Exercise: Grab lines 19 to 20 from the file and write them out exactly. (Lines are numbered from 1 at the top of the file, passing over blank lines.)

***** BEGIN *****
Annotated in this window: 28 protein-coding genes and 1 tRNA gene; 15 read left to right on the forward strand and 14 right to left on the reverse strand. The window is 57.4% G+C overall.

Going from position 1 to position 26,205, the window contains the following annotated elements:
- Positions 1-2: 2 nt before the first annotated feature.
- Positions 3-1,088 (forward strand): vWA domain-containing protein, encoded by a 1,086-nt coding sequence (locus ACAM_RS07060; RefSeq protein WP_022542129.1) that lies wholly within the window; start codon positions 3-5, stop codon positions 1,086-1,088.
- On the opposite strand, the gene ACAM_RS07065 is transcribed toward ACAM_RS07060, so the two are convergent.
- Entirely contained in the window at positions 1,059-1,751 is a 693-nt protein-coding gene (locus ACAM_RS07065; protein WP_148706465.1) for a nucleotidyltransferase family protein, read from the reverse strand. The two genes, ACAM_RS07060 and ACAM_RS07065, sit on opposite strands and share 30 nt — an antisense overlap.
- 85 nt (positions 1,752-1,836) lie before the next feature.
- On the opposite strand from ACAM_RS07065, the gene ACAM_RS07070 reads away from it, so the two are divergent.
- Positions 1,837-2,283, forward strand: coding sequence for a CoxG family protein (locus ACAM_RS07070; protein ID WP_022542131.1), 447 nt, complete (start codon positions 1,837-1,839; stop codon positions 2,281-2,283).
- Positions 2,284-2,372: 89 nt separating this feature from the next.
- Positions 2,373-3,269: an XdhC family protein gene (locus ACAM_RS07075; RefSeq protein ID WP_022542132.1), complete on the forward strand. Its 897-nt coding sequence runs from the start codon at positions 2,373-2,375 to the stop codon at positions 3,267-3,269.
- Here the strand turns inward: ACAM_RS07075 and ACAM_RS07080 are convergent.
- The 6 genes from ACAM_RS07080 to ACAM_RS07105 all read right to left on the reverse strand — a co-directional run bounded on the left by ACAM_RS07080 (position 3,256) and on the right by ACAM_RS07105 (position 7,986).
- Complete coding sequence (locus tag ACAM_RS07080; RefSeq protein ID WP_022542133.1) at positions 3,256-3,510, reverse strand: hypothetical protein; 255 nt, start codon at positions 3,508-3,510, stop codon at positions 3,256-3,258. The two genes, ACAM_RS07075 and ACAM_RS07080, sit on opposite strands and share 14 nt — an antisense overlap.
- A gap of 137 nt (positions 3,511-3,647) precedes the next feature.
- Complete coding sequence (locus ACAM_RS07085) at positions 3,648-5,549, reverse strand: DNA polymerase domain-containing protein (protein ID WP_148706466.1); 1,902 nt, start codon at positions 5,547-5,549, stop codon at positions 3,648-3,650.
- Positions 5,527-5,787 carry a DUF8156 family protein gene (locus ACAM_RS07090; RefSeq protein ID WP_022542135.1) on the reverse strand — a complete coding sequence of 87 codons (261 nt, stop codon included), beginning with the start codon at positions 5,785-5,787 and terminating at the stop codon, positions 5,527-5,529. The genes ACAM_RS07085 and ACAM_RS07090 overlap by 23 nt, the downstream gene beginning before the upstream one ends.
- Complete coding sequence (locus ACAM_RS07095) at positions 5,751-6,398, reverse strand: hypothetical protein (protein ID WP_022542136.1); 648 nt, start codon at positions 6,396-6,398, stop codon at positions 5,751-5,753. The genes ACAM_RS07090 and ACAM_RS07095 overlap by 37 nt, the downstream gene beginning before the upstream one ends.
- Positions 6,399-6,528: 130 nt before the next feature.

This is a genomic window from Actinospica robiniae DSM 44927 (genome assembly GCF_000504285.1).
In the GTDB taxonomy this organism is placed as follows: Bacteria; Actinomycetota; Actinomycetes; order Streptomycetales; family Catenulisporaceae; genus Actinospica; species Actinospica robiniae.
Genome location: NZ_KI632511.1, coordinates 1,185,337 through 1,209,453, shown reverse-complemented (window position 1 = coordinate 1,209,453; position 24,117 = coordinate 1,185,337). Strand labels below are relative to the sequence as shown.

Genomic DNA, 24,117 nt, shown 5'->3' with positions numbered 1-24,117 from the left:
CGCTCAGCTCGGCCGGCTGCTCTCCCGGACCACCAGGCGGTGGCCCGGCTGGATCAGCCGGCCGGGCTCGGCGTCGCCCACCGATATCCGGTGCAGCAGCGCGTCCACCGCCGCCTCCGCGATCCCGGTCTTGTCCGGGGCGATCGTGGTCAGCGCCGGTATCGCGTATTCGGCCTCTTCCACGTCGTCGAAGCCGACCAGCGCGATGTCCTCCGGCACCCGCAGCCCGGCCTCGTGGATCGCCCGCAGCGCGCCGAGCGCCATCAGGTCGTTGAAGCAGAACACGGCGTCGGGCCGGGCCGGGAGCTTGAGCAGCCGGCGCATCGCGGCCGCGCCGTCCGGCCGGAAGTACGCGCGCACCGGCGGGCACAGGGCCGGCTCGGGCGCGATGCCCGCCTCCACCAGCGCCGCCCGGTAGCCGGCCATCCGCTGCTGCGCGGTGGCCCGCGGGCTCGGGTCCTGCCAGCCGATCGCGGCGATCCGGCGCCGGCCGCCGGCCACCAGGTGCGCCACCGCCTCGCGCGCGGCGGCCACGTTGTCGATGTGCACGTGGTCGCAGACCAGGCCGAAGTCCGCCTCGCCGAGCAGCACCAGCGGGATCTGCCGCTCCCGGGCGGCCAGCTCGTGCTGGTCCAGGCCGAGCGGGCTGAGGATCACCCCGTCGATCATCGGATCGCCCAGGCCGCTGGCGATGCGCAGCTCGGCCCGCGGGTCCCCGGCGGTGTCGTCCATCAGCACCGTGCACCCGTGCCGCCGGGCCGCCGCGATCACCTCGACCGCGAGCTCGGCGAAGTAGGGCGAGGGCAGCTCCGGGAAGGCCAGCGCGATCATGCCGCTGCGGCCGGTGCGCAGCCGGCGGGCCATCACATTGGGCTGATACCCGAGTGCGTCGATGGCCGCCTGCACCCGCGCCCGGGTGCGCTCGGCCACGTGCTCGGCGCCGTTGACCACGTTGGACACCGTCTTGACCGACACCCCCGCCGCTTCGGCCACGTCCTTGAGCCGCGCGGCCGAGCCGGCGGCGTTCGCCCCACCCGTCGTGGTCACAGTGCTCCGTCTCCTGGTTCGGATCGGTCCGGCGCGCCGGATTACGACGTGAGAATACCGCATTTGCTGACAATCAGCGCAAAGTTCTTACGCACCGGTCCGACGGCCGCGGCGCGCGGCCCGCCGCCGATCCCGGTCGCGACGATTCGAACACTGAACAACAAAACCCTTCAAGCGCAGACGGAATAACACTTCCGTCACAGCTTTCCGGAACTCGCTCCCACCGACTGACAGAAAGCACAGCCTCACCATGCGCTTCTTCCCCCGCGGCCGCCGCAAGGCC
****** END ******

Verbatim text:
- Positions 6,399-6,528: 130 nt before the next feature.

This is a genomic window from Actinospica robiniae DSM 44927 (genome assembly GCF_000504285.1).